Ring the bells, Easter people
I write with a word of gratitude to your pastor for inviting me to take part in your Holy Week worship. On Easter Sunday, Laurel Heights joined a whole array of congregations in lifting songs of joy and praise to God in new and unfamiliar ways. I was amazed by these tremendous efforts and by the faithfulness of all our songs in the face of such a dark time. I also watched and listened as the church’s bells pealed with resurrection joy, marking the hour and the day, from their brilliant tower. Life in the midst of death, indeed.
I remember from my time as a local church pastor what Easter Monday felt like. The biggest push of the year was complete. Crowds had invariably been larger than usual; music, glorious; sanctuary, beautiful. I’d managed my own kids’ Easter outfits and baskets and celebrated a nice Sunday meal, and by Monday I reveled in a well-deserved day off.
This year, just like everything else, Easter Monday felt different, too. As I scrolled through Facebook, I read testimonies of pastors who had jumped the big Holy Week hurdle and made it to Monday but found little relief there. For some, it was an opportunity to express the grief they’d been carrying for weeks. The cloud of trouble remained, and getting to spend the day in sweatpants was no big treat.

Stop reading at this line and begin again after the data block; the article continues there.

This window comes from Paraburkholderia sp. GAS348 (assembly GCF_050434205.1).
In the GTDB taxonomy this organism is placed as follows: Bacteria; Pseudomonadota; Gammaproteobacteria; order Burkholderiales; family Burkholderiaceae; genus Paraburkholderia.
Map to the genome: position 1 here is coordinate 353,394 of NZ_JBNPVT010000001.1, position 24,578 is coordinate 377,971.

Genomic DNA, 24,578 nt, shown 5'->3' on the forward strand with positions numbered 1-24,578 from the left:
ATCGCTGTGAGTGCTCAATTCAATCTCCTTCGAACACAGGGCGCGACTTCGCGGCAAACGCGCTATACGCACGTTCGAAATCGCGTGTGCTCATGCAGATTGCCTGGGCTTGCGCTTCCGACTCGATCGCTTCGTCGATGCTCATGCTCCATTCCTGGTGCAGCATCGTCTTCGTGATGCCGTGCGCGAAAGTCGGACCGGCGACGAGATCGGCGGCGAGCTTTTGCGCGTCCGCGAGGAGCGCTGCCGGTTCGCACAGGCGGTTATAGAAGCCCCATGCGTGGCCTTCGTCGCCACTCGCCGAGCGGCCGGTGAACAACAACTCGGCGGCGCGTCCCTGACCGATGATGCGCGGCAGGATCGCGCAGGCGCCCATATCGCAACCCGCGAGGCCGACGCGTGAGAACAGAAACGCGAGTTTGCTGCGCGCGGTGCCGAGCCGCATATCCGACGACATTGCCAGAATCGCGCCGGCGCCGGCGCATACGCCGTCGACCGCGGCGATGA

We meant what we said on Easter Sunday—that the grave is empty, that Christ conquered the worst this world could throw at him. Yet it is an odd Eastertide we are living. We stand in a place that’s actually reminiscent of the very first Easter people in the early hours—locked in a room, afraid, wondering how to reconcile all that they had experienced between the cross and the tomb. In that place, the risen Jesus appeared, and he gave his friends what they needed to take the next step in their journey of faithfulness.
We are all doing the best we can right now, and you are doing a very good job of being church. It is my prayer that with each day, you will find Christ coming to you, to speak peace into your home. Whatever your doubts or weariness, I pray you will know that Jesus has breathed the breath of his Spirit into you, and that his living presence will accompany you through every moment to come.
Paul quoted Frederick Buechner in his Sunday sermon. To elaborate on that quote: “The worst isn’t the last thing about the world. It’s the next to the last thing. The last thing is the best. It’s the power from on high that comes down into the world, that wells up from the rock-bottom worst of the world like a hidden spring.” As a friend paraphrased Buechner, “If it’s not the best thing, it’s not the last thing.” Take heart, Easter people. Let’s keep singing and ringing the bells, claiming the resurrection together.
Rev. Laura Merrill, Assistant to the Bishop & Director of Clergy Excellence
Rio Texas Conference of The United Methodist Church